Summer found the Klondike, and it has kept me tied up and pulled away from the computer and pens and papers ever since. The garden needed planting, and tending, and now near constant weeding. The midnight sun gives us little respite. The greenhouse is a jungle, tomatoes, cucumber vines and tomatillos tower far above me, straining against the poly ceiling. The dogs dip themselves in the mossy slough behind the house daily, keeping themselves cool, and musky.
Our afternoons have been hot, our nights stay cool here, which after a childhood of muggy sticky sleepless Southern nights, is a thrilling feature of my Yukon home. This place is the best daily combination of sun scorched skin and your favourite wool sweater.
My belly and the babe have been growing along with our garden, both seemingly doubling in size after last month’s torrential rain followed by bright hot days. I sing this little critter songs while weeding and climbing hills, recite the names of the plants we pass. He or She dances out their reply. Nine months seemed an incredibly long time at the beginning, but every day has flown by. We are over halfway there.
Life has been a strange combination of the utterly practical and the incredibly magical. How will we get our drywall across the river? I am building a human. Can we afford to finish our house before the baby arrives? This tiny human can hear me. We need a vehicle that is both reliable enough to get us to Whitehorse to deliver our child, and can accommodate a car seat. Our child now has hair, fingernails, and is building their first memories.
I visited my family in New Brunswick last week. I swam in lakes, strolled in the Bay of Fundy, collected shells and stones with my sister, canoed with my dad, watched my moms face as I put her hand on my stomach and she felt her grandchild kick a hello. It was utterly marvelous. Even though my arrival was delayed by a tropical storm and flight cancellations. It was odd to lay in my childhood room, looking up at the same ceiling I looked up at and once wondered what I would be like when I was in school, when I graduated, what I would do, where I would go, who I would be when I lived on my own, who I would love and to wonder what it will be like to have a child who will one day look up at a ceiling or sky somewhere and wonder all those things for themselves.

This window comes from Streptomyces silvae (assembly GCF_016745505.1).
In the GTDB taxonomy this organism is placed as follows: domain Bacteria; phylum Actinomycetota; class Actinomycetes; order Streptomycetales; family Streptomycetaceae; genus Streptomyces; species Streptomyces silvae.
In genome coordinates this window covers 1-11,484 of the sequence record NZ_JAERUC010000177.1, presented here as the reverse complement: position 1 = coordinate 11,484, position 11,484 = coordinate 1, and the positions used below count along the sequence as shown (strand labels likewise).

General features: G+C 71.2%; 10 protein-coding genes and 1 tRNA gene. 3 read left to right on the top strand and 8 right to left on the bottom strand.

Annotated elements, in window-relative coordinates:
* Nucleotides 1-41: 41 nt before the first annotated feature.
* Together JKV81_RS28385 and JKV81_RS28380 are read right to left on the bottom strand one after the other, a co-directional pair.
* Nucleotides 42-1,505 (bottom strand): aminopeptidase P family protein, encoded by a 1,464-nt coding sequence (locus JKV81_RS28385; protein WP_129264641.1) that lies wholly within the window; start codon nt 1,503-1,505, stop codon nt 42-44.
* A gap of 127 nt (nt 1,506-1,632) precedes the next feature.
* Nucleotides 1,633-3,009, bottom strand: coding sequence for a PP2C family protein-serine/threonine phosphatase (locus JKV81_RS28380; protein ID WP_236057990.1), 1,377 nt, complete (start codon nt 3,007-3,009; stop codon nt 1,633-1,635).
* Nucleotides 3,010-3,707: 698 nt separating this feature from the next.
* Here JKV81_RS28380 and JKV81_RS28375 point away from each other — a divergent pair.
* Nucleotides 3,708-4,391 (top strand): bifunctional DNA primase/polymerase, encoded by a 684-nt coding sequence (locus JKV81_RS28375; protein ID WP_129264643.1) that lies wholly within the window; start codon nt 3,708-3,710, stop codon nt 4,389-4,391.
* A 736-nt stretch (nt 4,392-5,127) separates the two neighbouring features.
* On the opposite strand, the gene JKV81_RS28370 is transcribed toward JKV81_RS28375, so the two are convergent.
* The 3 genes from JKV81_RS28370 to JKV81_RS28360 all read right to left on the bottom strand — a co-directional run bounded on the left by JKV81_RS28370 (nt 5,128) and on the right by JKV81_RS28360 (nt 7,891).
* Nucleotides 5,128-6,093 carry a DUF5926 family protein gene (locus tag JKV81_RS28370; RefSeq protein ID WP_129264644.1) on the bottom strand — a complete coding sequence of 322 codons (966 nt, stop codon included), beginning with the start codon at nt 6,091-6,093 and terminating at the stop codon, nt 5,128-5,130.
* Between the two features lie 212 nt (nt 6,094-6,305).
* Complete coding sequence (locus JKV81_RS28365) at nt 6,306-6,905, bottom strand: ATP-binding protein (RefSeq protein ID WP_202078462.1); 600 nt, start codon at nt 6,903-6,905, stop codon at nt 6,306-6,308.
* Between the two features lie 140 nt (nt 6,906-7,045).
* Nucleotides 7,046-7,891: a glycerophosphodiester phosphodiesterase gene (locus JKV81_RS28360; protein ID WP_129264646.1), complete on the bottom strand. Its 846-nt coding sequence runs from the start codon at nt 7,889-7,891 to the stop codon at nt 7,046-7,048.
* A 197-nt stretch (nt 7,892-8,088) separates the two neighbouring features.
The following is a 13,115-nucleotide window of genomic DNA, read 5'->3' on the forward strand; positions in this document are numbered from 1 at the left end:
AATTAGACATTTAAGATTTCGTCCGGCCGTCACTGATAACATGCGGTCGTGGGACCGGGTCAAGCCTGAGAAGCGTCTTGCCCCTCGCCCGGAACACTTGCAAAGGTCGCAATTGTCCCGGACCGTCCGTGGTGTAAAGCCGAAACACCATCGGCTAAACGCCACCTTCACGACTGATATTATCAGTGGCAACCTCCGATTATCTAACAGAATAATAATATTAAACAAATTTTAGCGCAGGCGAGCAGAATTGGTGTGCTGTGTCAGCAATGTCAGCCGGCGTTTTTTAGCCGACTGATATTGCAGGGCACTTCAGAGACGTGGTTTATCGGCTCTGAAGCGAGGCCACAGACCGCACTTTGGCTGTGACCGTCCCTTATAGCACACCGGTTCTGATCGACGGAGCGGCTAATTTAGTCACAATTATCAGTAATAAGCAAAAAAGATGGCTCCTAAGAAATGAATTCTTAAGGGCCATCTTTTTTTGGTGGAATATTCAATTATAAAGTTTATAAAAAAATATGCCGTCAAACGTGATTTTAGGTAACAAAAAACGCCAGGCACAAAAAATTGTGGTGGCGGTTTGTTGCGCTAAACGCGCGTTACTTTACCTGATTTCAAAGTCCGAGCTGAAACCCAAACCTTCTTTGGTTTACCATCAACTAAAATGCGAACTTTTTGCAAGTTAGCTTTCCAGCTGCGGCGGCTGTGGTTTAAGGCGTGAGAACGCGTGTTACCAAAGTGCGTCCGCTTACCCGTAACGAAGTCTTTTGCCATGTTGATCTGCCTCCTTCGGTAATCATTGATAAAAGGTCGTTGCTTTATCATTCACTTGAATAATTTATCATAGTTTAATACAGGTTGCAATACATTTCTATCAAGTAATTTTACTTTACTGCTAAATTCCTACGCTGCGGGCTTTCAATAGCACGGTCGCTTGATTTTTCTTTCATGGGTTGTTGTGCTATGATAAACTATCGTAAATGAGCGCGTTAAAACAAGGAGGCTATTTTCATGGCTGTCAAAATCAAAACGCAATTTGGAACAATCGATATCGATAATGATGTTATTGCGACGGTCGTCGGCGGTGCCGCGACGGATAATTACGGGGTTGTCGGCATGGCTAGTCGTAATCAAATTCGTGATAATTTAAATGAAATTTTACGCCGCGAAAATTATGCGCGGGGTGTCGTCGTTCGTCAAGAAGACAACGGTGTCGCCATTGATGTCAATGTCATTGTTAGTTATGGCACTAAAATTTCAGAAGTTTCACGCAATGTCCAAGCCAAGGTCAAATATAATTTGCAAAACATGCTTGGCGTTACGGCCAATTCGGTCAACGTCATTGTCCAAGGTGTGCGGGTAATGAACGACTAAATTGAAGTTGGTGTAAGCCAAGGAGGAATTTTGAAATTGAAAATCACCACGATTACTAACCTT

I am happy to be home here in Dawson. To get back to the work of building a home for ourselves, our child and the three dog beasts, daunting and as time sensitive as it is. With all the many experts constantly telling you what you “need” for a baby, I have to remind myself that I am surrounded by role models for creative and simple living. Many people here were raised in the bush, with no running water, with the rest of their family of 4 or 5 or 6.
It is not the trappings that are important to a child, but love and kindness, which Chris and I, our families and our friends have in abundance. Our child will not remember or be changed by unfinished walls or a plywood floor. They will be shaped by our laughter and our warmth. We have an insulated home, a seasons’s worth of food to store, wolves to sing lullabies, firewood for the winter, a wealth of wilderness, three steadfast dogs and our whole hearts to offer- surely that is more than enough.